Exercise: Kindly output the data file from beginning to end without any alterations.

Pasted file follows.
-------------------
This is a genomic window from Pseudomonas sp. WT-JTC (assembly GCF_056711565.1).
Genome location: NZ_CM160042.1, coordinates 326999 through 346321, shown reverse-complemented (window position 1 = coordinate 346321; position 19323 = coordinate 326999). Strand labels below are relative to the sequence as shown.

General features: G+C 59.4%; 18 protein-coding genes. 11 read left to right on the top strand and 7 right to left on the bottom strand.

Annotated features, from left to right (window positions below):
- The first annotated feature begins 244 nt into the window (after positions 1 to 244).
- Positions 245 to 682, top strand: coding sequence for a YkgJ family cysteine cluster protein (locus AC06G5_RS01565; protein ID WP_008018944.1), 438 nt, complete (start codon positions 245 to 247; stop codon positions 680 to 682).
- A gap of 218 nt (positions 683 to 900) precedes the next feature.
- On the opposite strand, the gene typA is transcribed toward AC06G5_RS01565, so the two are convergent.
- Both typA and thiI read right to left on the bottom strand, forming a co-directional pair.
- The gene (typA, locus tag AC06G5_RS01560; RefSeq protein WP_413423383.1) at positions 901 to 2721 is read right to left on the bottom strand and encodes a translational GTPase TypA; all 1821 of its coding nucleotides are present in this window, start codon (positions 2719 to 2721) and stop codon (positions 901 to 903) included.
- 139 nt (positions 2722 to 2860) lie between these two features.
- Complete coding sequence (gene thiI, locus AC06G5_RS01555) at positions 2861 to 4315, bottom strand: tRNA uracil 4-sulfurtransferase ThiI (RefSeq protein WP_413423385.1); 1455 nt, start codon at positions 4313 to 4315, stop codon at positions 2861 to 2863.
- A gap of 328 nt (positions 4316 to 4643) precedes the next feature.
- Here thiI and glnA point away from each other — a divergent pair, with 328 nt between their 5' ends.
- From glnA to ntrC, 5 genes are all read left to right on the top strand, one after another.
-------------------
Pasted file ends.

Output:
This is a genomic window from Pseudomonas sp. WT-JTC (assembly GCF_056711565.1).
Genome location: NZ_CM160042.1, coordinates 326999 through 346321, shown reverse-complemented (window position 1 = coordinate 346321; position 19323 = coordinate 326999). Strand labels below are relative to the sequence as shown.

General features: G+C 59.4%; 18 protein-coding genes. 11 read left to right on the top strand and 7 right to left on the bottom strand.

Annotated features, from left to right (window positions below):
- The first annotated feature begins 244 nt into the window (after positions 1 to 244).
- Positions 245 to 682, top strand: coding sequence for a YkgJ family cysteine cluster protein (locus AC06G5_RS01565; protein ID WP_008018944.1), 438 nt, complete (start codon positions 245 to 247; stop codon positions 680 to 682).
- A gap of 218 nt (positions 683 to 900) precedes the next feature.
- On the opposite strand, the gene typA is transcribed toward AC06G5_RS01565, so the two are convergent.
- Both typA and thiI read right to left on the bottom strand, forming a co-directional pair.
- The gene (typA, locus tag AC06G5_RS01560; RefSeq protein WP_413423383.1) at positions 901 to 2721 is read right to left on the bottom strand and encodes a translational GTPase TypA; all 1821 of its coding nucleotides are present in this window, start codon (positions 2719 to 2721) and stop codon (positions 901 to 903) included.
- 139 nt (positions 2722 to 2860) lie between these two features.
- Complete coding sequence (gene thiI, locus AC06G5_RS01555) at positions 2861 to 4315, bottom strand: tRNA uracil 4-sulfurtransferase ThiI (RefSeq protein WP_413423385.1); 1455 nt, start codon at positions 4313 to 4315, stop codon at positions 2861 to 2863.
- A gap of 328 nt (positions 4316 to 4643) precedes the next feature.
- Here thiI and glnA point away from each other — a divergent pair, with 328 nt between their 5' ends.
- From glnA to ntrC, 5 genes are all read left to right on the top strand, one after another.